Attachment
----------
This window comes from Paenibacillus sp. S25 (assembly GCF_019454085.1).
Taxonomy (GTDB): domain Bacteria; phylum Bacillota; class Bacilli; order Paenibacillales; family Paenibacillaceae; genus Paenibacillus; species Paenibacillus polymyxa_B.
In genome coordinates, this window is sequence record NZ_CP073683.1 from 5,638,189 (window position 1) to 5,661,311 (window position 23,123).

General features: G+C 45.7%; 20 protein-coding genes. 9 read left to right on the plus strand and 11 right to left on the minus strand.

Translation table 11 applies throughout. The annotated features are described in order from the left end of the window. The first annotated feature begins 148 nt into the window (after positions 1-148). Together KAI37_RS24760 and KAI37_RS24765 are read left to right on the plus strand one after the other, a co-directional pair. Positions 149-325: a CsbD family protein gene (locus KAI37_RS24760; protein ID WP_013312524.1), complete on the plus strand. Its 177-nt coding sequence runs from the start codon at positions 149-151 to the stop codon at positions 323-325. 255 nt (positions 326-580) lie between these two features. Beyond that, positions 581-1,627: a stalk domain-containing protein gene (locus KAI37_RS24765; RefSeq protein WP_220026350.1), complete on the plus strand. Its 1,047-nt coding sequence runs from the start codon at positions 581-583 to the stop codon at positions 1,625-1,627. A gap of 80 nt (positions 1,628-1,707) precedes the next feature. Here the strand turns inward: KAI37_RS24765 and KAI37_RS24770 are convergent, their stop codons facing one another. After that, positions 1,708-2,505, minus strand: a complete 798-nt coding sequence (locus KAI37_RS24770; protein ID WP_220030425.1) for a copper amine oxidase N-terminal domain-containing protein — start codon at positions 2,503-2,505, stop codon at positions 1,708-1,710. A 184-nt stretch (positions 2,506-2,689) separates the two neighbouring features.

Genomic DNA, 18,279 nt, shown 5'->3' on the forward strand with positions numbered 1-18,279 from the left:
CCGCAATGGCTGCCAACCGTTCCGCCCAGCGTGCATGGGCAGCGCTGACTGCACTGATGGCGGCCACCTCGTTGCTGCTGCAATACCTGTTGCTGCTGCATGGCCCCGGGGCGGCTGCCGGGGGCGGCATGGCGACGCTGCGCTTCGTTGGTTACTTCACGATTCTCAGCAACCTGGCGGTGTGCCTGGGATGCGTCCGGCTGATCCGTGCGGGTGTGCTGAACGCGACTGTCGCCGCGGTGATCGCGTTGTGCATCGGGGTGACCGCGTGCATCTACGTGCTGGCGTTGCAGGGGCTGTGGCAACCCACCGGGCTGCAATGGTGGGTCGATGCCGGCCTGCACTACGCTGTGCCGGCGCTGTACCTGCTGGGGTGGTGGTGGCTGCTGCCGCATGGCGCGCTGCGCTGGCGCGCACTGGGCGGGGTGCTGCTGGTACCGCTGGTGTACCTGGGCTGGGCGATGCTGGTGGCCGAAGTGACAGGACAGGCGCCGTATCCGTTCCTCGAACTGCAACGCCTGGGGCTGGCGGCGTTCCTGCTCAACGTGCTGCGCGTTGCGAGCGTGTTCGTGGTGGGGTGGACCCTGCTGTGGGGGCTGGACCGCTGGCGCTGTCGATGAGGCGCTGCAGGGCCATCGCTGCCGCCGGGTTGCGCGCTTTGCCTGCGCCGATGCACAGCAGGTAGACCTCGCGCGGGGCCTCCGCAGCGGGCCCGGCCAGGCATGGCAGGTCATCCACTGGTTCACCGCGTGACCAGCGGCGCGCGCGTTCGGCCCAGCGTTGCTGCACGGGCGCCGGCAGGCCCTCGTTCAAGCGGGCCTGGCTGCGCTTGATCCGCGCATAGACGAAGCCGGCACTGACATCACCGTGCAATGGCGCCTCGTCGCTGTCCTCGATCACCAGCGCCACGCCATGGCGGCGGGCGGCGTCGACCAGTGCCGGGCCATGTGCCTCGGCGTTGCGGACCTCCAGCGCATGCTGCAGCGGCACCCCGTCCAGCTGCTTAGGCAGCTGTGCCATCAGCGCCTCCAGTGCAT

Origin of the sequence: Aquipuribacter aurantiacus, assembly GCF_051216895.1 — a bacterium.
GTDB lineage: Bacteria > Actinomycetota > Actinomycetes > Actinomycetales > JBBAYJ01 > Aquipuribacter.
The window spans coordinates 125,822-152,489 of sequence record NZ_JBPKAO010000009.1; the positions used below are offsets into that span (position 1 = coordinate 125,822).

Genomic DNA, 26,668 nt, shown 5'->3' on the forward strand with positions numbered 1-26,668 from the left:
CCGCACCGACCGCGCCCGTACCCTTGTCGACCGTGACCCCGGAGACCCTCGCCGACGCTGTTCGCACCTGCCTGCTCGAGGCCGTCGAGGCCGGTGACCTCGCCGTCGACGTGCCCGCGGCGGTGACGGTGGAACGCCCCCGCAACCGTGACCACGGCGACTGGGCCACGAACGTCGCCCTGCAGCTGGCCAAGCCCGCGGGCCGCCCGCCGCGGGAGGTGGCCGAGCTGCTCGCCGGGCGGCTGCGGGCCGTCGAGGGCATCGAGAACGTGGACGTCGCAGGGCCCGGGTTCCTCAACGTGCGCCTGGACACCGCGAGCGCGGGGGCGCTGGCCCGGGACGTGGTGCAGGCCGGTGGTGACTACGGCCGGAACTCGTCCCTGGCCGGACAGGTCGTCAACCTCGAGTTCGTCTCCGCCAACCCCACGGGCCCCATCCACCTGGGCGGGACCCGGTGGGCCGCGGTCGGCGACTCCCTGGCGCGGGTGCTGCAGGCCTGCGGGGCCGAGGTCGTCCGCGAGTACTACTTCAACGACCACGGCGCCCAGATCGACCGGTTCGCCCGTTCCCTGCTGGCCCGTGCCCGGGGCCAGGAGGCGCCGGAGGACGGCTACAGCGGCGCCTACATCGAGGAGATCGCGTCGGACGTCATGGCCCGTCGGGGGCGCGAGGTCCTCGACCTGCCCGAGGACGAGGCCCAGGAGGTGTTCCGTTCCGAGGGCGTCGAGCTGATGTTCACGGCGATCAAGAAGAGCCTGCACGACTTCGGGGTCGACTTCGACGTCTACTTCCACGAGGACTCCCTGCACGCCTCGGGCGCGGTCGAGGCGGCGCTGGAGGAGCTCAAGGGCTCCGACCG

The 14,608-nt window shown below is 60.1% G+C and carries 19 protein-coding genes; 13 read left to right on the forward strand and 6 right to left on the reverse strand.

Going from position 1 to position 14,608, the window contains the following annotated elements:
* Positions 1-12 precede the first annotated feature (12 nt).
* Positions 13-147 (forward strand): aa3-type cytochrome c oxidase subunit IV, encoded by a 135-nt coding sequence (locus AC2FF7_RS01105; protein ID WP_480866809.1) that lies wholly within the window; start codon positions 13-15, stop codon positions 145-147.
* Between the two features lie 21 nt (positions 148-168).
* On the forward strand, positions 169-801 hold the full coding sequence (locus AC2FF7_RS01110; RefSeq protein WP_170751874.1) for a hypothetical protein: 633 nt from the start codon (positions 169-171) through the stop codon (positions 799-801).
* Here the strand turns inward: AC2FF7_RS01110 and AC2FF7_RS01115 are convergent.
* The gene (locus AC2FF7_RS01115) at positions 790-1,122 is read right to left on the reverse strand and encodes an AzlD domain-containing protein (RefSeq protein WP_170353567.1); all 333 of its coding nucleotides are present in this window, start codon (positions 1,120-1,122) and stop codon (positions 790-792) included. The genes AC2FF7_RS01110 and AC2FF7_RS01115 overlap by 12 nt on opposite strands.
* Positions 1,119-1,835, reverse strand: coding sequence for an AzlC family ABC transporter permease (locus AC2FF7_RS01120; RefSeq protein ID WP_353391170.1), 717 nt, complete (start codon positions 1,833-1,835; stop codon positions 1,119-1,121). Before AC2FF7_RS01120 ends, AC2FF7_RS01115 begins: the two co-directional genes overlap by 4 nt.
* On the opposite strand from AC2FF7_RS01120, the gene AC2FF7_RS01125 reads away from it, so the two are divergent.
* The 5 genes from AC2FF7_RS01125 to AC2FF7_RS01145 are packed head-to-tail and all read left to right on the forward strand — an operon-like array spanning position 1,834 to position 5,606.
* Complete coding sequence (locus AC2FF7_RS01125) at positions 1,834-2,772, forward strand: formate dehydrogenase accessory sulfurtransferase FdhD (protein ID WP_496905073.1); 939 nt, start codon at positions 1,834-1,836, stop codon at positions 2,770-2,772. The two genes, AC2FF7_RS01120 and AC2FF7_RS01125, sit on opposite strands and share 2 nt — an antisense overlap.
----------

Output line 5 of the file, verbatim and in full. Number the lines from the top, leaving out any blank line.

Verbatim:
Translation table 11 applies throughout. The annotated features are described in order from the left end of the window. The first annotated feature begins 148 nt into the window (after positions 1-148). Together KAI37_RS24760 and KAI37_RS24765 are read left to right on the plus strand one after the other, a co-directional pair. Positions 149-325: a CsbD family protein gene (locus KAI37_RS24760; protein ID WP_013312524.1), complete on the plus strand. Its 177-nt coding sequence runs from the start codon at positions 149-151 to the stop codon at positions 323-325. 255 nt (positions 326-580) lie between these two features. Beyond that, positions 581-1,627: a stalk domain-containing protein gene (locus KAI37_RS24765; RefSeq protein WP_220026350.1), complete on the plus strand. Its 1,047-nt coding sequence runs from the start codon at positions 581-583 to the stop codon at positions 1,625-1,627. A gap of 80 nt (positions 1,628-1,707) precedes the next feature. Here the strand turns inward: KAI37_RS24765 and KAI37_RS24770 are convergent, their stop codons facing one another. After that, positions 1,708-2,505, minus strand: a complete 798-nt coding sequence (locus KAI37_RS24770; protein ID WP_220030425.1) for a copper amine oxidase N-terminal domain-containing protein — start codon at positions 2,503-2,505, stop codon at positions 1,708-1,710. A 184-nt stretch (positions 2,506-2,689) separates the two neighbouring features.